Sales brokers, distributors helped startup SuperEats reach major retailers nationwide quickly

By Elizabeth Crawford contact

- Last updated on GMT

Sales brokers distributors helped SuperEats reach retailers nationwide

Related tags: Potato

Outsourcing sales and partnering with large distributors from the beginning helped propel the two-man startup SuperEats’ Kale + Chia Chips into large retailers nationwide within two years of the snack’s inception.

From the start, SuperEats’ co-founders Aaron Gailmor and Charlie Ruehr wanted their crunchy, tortilla-like Kale + Chia Chips to be distributed nationwide, which is why they “very intentionally”​ approached UNFI as their first distributor and worked with a food broker to help sell their chips.

“UNFI was the first business that we introduced our chips to and they liked our product a lot, and fortunately backed us and set us up to distribute in all major markets” ​right away, Gailmor said.

He and Ruehr quickly realized that as the only two full-time employees of SuperEats, they could not manage alone the sales across the country.

“If we could have gone to every sales meeting, we would have. But two people cannot cover that much ground. So we set up with a broker that enabled us to have a sales force in all major markets to talk with different retailers,”​ and to ensure the products were well positioned and promoted in their stores, Gailmor said.

He also noted that hiring a third-party sales team helped compensate for his and Ruehr’s initial lack of experience selling national food products. However, Gailmor was quick to note that Ruehr ran a successful olive oil company prior to the creation of SuperEats and is able to apply his experience.

With this support network in place, SuperEats quickly caught the attention of other major distributors and the business grew rapidly, Gailmor said.

Funding needed

While effective, this strategy also is expensive.

To meet the capital demand necessary to “continue this momentum,”​ SuperEats teamed with fundraising website CircleUp​ to find investors who can help “keep this going,”​ Gailmor said. 

On the fundraising website, SuperEats promotes the uniqueness and potential longevity of its Kale + Chia Chips as the “the only ‘dippable’ tortilla chip-like snack made of kale on the market.”

Gailmor emphasized that SuperEats’ chips are different from the ubiquitous, but flimsy, baked or dehydrated kale chips that have taken the natural channel by storm in the last few years.

He explained that SuperEats’ chips come in a familiar sturdy triangle format that can easily be swapped in for tortilla chips, and therefore, are less intimidating for snackers familiar with the conventional food.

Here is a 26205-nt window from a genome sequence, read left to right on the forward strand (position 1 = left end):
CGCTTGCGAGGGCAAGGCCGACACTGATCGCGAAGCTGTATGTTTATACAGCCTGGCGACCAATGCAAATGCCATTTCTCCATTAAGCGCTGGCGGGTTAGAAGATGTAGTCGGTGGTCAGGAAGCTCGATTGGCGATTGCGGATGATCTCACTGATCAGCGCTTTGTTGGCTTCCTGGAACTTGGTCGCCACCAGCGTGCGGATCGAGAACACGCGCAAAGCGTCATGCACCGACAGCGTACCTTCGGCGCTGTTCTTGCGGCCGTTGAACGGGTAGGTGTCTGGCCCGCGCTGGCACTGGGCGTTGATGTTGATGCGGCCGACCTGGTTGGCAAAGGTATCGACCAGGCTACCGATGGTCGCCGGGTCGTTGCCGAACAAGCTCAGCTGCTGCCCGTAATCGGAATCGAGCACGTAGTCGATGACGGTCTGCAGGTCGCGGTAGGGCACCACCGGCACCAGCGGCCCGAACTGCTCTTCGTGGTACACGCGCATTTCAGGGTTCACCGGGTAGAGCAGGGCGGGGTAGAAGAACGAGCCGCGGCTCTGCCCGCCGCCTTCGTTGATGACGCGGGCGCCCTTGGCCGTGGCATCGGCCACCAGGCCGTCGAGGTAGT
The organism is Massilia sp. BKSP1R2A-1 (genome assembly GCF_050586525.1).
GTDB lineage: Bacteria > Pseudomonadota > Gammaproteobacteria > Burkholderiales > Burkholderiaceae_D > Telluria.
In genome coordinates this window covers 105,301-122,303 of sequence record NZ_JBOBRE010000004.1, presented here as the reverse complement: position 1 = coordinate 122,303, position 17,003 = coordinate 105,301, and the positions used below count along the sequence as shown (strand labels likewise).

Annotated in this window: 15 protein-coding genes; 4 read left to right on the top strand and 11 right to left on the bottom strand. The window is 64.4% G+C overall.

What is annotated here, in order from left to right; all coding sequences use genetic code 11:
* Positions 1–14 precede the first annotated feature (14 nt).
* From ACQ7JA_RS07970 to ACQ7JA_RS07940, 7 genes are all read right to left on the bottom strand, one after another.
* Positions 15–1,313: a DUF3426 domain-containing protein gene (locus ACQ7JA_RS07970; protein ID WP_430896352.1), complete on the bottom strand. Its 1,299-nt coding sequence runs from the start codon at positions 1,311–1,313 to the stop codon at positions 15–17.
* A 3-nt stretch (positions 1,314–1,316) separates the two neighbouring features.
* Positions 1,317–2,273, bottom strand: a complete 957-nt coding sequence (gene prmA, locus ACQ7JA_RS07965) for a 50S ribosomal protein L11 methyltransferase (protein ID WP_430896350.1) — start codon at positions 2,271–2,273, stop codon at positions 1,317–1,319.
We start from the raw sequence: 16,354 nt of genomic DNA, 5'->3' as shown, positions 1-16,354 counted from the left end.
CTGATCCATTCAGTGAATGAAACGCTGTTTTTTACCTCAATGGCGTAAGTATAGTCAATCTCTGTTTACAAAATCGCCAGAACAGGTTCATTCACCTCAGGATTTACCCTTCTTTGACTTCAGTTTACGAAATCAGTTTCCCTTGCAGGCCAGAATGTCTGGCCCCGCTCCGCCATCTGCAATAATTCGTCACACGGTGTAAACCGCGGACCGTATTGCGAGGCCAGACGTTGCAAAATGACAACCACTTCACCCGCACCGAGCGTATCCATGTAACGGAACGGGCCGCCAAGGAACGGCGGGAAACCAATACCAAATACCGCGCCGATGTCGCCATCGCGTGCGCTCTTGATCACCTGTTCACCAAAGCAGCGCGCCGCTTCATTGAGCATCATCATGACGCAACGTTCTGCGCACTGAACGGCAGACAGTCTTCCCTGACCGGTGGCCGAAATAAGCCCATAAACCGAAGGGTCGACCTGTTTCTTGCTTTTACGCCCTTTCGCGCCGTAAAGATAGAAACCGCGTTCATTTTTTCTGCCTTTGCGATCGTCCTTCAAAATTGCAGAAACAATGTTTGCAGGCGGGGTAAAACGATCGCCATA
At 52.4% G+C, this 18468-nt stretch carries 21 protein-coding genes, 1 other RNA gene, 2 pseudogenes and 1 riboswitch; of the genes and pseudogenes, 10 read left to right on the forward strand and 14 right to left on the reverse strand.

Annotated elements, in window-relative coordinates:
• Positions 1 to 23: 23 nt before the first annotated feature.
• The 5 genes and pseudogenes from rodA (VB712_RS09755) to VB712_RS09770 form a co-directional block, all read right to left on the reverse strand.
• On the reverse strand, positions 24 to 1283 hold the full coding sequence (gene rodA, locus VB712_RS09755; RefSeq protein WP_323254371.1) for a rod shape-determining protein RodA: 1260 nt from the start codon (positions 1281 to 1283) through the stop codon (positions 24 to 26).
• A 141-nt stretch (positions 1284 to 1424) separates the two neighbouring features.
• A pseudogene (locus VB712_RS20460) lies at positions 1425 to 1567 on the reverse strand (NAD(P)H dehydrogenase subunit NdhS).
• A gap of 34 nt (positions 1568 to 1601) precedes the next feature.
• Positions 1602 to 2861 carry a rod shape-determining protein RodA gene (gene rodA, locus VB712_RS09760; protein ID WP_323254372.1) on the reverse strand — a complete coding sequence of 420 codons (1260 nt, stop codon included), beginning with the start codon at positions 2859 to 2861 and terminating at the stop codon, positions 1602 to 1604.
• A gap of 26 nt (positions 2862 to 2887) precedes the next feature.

He also noted that while baked kale chips have been around for years, there are still a lot of people who have not tried them because they are put off by the texture and format of a baked vegetable.

By making the Kale + Chia Chips in a familiar format and packaging it in a traditional pillow bag, rather than a clear box in which many kale chips are packed, Gailmor said he hopes SuperEats can “build a bridge”​ for the conventional snack category to the better-for-you snack segment.

For these reasons, SuperEats chips also come in traditional chip flavors, including sea salt, cheddar and ranch. They also have more adventurous flavors that also are on trend, including chili-lime and tomato basil, according to its website.

Millennials in the crosshairs

As a familiar, yet better-for-you snack, the chips target consumers who are looking to “turn over a new leaf”​ and eat healthier, but who also don’t want to give up their favorite foods, Gailmor said.

“Overall, we ended up making the chips for ourselves,”​ which also positions the founding duo well for feeling out consumer reaction to potential new product launches going forward, he said.

Gailmor noted that SuperEats plans to launch at least one new product a year to keep the brand “relevant”​ to consumers. The products likely will follow the same format as the Kale + Chia Chips in that they will “change up ingredients”​ in legacy foods to create healthier, new and exciting snacks, he said.

Gailmor also acknowledged that while kale isn’t grabbing the limelight the same way it did for a while, it “has staying power”​ and is not over yet.

He explained that kale is so nutritious, inexpensive and versatile that it can be mixed into peoples’ diets in a variety of ways.

“Innovation in kale, in general, has a long way to go,”​ he concluded.  

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